The Wisconsin Air National Guard countered in an emailed statement that “there have been no officially commissioned noise studies of the F-16 vs. the F-35 as it relates to Madison.” The guard did, however, dispute that the F-35s would be four times louder than F-16s.
Noise data collected by the Joint Strike Fighter Program indicates that F-35s are often louder than F-16s, although that research did not include F-16s that use the same engines as Madison’s squadron.
F-16s with similar engines were featured in a 2013 Environmental Impact Study for an F-35 beddown in Burlington, Vermont. That report projected that takeoffs and landings at that particular base would be louder with F-35s, but suggested that the increase would be offset by fewer takeoffs and departures by the F-35s.
Complaints over noise are often scoffed at by Truax supporters.
“I think the opposition is somewhat silly,” said Mudlaff, one of the Truax supporters at the open house. “To me, traffic is more annoying than the noise involved in the airport.”
He said that he thinks the F-16 flyovers are neat — when his family hears one flying overhead, he said, they run outside to check it out.
Bill White, the former chair of the Dane County Regional Airport Commission, said that he used to be critical of airport noise himself. However, he said he got over it.
“Noise goes away, all things considered. You wait maybe five, six seconds and it’s pretty much gone,” he said.
There is some research backing up medical concerns about airport noise levels. Mathias Basner is a sleep researcher at the University of Pennsylvania and an expert on the effects of airport noise on health. He said that there’s a robust body of research showing higher risks of cardiovascular disease among those who are exposed to airport noise over long periods of time.
Basner also added that life by an airport is a relatively small risk factor for disease compared to, say, the linkage between smoking and lung cancer.
“The health risks should not be downplayed. But they also should not be exaggerated. That can induce fear in people,” he said.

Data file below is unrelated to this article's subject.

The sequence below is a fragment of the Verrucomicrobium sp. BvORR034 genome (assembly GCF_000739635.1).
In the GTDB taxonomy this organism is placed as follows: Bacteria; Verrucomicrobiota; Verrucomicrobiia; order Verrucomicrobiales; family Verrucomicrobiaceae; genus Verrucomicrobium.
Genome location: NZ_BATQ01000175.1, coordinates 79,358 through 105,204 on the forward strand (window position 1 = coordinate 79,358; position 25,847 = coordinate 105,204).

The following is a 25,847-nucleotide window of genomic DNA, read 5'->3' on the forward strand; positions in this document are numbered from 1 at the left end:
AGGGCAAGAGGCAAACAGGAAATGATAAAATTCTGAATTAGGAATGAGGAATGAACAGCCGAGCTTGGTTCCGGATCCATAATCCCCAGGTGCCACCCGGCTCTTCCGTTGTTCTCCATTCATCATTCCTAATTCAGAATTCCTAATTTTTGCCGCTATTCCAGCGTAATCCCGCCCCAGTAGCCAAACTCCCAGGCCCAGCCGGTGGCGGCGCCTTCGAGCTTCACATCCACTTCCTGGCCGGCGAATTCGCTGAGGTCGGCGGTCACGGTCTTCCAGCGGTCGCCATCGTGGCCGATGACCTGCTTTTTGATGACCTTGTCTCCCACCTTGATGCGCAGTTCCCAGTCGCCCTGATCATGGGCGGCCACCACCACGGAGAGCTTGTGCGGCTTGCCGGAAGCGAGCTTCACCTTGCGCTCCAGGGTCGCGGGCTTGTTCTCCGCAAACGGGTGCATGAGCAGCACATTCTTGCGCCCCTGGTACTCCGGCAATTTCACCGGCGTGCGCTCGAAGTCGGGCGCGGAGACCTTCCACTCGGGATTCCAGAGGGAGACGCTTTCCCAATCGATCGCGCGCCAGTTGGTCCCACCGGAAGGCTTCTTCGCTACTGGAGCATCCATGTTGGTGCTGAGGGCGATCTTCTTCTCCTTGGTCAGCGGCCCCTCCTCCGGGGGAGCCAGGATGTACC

Fear itself, he said, is a stressor as much as airport noise can be.
‘What’s a neighborhood going to do?’
Noise is not the only concern. Some residents have called attention to mishaps and accidents associated with military planes flying out of Truax. Most recently, an F-16 crashed into a vacant home in Adams County in 2011.
Opponents also raise concerns over the safety risks posed by munitions at the base, and express fear that nuclear warheads could come to Madison.
Air National Guard spokespeople wrote in an emailed statement that they could not disclose what kinds of arms the base has.
“We can say that there is no requirement for the F-35 to carry nuclear weapons, therefore the possibility of having them at Truax is extremely remote,” wrote guard representatives.
Jeffrey Wiegand, the former commander of the 115th Fighter Wing who now advocates for the base with the Badger Air Community Council, suggested that risks posed by munitions or mishaps are small.
“It’s extremely safe. Otherwise they wouldn’t be permitted at a public airport,” he said.
Other F-35 skeptics voiced concerns over the environment. Maria Powell, president of the Midwest Environmental Justice Organization, worries about the Truax base’s impact on the nearby Starkweather Creek. Truax has had eight sites identified by state regulators as needing remediation under federal law from things like fuel spills, and leaks of chemicals like PCBs.